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Cape Fear Voices/The Teen Scene

Cape Fear Voices/The Teen Scene

Cape Fear Voices/The Teen Scene

Reflections on 911

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Paul Paolicelli

I was in Palermo, Sicily. I had an interview arranged for the next day with Nene Troncale, the nephew of the American film director Frank Capra and the last of the Capra family in Italy who lived in nearby Bisaquino. I was researching for what became my book, “Under the Southern Sun,” and had spent the morning at an internet cafe where I was catching up on correspondence. A musician friend from Rome called my cell and asked if I could get to a television set. “They’ve bombed the Trade Towers and the Pentagon,” he said. It sounded to me as if he’d taken some sort of mind-altering drug and was sharing an nightmarish hallucination. “Who bombed whom?” I asked. “Just get to a TV,” he said.

 

I stumbled into a small grocery story (alimentari) that had a tiny television set on a high shelf opposite the cashier counter. I asked the clerk if he could turn up the volume. “Amerigano?” he asked, and I nodded. With the volume increased a small crowd formed around me and mummered to one another that I was an American. A collective gasp went up when the video ran of the towers tumbling.  They began to treat me as if I were the bereaved at a funeral. “Di dove in America?” one asked. I told them that I’d been born in Pittsburgh and no sooner got that word out than the announcer on the TV said something about a plane crash near my hometown. Strangers patted me on the arm to show sympathy. They treated me like the distant cousin I actually could have been. I got on my cell phone and called my sister to see what she was hearing in Pittsburgh, she didn’t know much more than me but did tell me that the crash was in a remote area near Seven Springs and apparently didn’t hurt anyone on the ground. All of my newfound family was listening in on my phone call and were relieved that my family was safe.  I left the store to return to my hotel to a chorus of condolences in Italian.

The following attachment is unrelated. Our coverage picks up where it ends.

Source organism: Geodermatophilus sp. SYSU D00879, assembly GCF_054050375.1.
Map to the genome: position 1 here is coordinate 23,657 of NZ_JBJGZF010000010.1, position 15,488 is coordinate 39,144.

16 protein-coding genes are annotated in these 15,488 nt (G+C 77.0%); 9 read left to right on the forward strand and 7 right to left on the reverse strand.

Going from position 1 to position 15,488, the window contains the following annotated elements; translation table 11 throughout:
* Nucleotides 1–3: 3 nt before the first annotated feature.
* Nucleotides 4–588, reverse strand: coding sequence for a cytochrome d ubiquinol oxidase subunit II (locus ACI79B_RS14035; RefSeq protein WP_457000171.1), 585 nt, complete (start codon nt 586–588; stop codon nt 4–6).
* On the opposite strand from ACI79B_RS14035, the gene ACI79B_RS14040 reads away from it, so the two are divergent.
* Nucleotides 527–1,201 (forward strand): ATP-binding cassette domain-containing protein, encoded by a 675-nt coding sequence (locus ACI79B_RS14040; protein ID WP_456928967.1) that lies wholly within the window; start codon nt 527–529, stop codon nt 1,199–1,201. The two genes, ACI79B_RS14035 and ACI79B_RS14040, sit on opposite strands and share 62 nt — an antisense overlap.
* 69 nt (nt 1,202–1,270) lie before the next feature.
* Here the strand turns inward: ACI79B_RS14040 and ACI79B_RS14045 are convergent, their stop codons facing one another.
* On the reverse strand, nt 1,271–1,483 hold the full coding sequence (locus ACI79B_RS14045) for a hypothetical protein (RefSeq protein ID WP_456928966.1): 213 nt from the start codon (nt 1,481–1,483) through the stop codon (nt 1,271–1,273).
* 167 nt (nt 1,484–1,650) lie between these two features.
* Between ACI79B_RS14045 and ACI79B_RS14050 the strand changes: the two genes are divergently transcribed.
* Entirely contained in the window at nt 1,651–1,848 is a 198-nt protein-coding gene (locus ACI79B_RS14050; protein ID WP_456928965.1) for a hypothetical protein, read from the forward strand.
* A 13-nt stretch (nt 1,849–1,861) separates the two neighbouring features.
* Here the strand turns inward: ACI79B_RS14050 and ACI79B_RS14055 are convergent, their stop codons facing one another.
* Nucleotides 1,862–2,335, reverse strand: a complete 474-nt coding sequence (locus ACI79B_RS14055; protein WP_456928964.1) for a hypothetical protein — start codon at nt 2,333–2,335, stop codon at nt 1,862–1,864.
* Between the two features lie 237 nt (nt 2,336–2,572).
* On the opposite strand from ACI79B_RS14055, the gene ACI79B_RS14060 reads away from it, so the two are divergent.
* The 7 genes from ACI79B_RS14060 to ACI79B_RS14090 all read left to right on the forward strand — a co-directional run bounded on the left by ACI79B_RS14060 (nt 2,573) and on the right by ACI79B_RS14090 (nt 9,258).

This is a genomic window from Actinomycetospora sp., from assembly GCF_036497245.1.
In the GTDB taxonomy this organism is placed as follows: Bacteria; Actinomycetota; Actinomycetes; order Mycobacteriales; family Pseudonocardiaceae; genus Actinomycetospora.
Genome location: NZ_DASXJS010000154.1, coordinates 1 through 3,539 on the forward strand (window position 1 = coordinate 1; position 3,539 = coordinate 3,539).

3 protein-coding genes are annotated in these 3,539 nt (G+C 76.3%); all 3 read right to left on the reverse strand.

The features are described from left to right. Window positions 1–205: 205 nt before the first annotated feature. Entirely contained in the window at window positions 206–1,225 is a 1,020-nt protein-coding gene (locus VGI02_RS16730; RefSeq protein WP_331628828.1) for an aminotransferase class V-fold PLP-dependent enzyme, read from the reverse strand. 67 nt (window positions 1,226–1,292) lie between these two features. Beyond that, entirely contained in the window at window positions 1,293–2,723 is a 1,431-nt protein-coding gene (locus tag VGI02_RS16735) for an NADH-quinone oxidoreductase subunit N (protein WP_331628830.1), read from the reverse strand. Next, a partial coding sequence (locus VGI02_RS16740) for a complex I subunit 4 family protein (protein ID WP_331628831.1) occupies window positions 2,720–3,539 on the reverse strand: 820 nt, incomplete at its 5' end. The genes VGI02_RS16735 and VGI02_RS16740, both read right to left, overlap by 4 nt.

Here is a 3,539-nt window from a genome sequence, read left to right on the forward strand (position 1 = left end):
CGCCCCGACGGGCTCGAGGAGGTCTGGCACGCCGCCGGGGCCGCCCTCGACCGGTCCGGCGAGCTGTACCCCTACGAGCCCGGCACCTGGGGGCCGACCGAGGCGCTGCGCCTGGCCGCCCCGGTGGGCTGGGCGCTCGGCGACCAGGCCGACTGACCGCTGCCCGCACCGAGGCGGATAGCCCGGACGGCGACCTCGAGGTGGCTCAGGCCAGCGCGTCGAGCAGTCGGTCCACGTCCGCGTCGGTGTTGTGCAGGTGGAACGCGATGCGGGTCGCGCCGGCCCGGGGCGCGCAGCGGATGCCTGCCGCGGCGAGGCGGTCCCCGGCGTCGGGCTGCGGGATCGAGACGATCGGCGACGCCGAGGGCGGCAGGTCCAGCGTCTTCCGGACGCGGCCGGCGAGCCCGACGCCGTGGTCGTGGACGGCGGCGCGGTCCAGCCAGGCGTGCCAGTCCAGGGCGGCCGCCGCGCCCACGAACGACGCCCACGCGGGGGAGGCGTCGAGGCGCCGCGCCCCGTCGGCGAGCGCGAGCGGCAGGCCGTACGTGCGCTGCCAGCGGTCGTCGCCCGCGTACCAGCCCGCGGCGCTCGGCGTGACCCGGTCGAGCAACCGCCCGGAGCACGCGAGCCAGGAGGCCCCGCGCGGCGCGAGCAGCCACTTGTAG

Once back in my room I turned on CNN international which was being broadcast in English but overdubbed into Italian and found the mish-mash and overlapping of language to be quite disturbing. The Italian Prime Minister, Silvio Berlusconi, came on and they carried the speech without the annoying translation and cacophony. I was deeply impressed by his firm commitment, (“we stand at the side of the United States”) and his assurance that Italy, as a NATO ally, considered this an attack on all of us and would do everything possible to help find and prosecute those responsible.

 

Later that evening I went to dinner in a local piazza with a friend. Our meal was interrupted several times by complete strangers who’d heard our conversation in American English and wanted to express their concern, disbelief and sympathy. We didn’t mind the interruptions. Of course, in Italy, you’d have to look far and deep to find a family that didn’t have an American connection, so in a sense, this was happening to their family, somewhat extended, as well. It was reassuring to see how many friends our country had. But never in my life did I feel more American or far from home.

 

 

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Paul Paolicelli, Contributing Writer
Paul Paolicelli is a featured writer for Cape Fear Voices. He writes the regular column, "Folks I've met along the way"

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